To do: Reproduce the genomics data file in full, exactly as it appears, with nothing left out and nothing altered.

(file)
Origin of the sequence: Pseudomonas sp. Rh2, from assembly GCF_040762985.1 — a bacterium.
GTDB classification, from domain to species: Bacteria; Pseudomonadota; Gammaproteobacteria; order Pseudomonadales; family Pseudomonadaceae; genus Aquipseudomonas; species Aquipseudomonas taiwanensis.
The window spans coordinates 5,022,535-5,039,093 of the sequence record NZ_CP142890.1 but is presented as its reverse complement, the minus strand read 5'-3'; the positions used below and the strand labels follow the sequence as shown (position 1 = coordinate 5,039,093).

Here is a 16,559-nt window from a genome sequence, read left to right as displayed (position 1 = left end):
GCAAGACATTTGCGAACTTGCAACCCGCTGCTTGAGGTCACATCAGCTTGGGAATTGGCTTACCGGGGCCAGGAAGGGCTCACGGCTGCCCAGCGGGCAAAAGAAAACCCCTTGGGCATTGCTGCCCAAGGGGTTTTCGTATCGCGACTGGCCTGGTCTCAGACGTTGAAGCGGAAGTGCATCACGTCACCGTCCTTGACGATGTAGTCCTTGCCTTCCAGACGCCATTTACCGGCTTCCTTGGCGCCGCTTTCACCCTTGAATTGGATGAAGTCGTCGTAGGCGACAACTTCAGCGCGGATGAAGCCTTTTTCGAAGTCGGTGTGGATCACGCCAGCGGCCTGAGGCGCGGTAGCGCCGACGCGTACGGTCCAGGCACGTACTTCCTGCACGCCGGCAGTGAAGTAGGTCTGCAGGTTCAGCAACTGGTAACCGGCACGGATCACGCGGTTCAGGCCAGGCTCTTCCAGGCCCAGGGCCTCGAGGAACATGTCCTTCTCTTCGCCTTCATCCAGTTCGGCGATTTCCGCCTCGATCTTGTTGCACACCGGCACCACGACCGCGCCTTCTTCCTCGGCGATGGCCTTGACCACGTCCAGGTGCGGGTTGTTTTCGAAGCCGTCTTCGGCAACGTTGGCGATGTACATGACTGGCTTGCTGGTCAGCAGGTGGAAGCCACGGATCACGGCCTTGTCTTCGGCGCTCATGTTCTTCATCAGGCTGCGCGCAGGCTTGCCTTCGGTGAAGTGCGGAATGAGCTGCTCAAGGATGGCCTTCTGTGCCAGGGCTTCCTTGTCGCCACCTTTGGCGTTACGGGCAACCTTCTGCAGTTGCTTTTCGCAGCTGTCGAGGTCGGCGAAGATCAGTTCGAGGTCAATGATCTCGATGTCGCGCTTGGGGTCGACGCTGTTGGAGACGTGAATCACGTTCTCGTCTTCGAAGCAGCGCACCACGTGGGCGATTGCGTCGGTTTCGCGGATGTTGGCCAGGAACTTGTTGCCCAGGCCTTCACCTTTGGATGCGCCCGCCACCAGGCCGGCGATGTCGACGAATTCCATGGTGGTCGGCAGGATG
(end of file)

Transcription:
Origin of the sequence: Pseudomonas sp. Rh2, from assembly GCF_040762985.1 — a bacterium.
GTDB classification, from domain to species: Bacteria; Pseudomonadota; Gammaproteobacteria; order Pseudomonadales; family Pseudomonadaceae; genus Aquipseudomonas; species Aquipseudomonas taiwanensis.
The window spans coordinates 5,022,535-5,039,093 of the sequence record NZ_CP142890.1 but is presented as its reverse complement, the minus strand read 5'-3'; the positions used below and the strand labels follow the sequence as shown (position 1 = coordinate 5,039,093).

Here is a 16,559-nt window from a genome sequence, read left to right as displayed (position 1 = left end):
GCAAGACATTTGCGAACTTGCAACCCGCTGCTTGAGGTCACATCAGCTTGGGAATTGGCTTACCGGGGCCAGGAAGGGCTCACGGCTGCCCAGCGGGCAAAAGAAAACCCCTTGGGCATTGCTGCCCAAGGGGTTTTCGTATCGCGACTGGCCTGGTCTCAGACGTTGAAGCGGAAGTGCATCACGTCACCGTCCTTGACGATGTAGTCCTTGCCTTCCAGACGCCATTTACCGGCTTCCTTGGCGCCGCTTTCACCCTTGAATTGGATGAAGTCGTCGTAGGCGACAACTTCAGCGCGGATGAAGCCTTTTTCGAAGTCGGTGTGGATCACGCCAGCGGCCTGAGGCGCGGTAGCGCCGACGCGTACGGTCCAGGCACGTACTTCCTGCACGCCGGCAGTGAAGTAGGTCTGCAGGTTCAGCAACTGGTAACCGGCACGGATCACGCGGTTCAGGCCAGGCTCTTCCAGGCCCAGGGCCTCGAGGAACATGTCCTTCTCTTCGCCTTCATCCAGTTCGGCGATTTCCGCCTCGATCTTGTTGCACACCGGCACCACGACCGCGCCTTCTTCCTCGGCGATGGCCTTGACCACGTCCAGGTGCGGGTTGTTTTCGAAGCCGTCTTCGGCAACGTTGGCGATGTACATGACTGGCTTGCTGGTCAGCAGGTGGAAGCCACGGATCACGGCCTTGTCTTCGGCGCTCATGTTCTTCATCAGGCTGCGCGCAGGCTTGCCTTCGGTGAAGTGCGGAATGAGCTGCTCAAGGATGGCCTTCTGTGCCAGGGCTTCCTTGTCGCCACCTTTGGCGTTACGGGCAACCTTCTGCAGTTGCTTTTCGCAGCTGTCGAGGTCGGCGAAGATCAGTTCGAGGTCAATGATCTCGATGTCGCGCTTGGGGTCGACGCTGTTGGAGACGTGAATCACGTTCTCGTCTTCGAAGCAGCGCACCACGTGGGCGATTGCGTCGGTTTCGCGGATGTTGGCCAGGAACTTGTTGCCCAGGCCTTCACCTTTGGATGCGCCCGCCACCAGGCCGGCGATGTCGACGAATTCCATGGTGGTCGGCAGGATG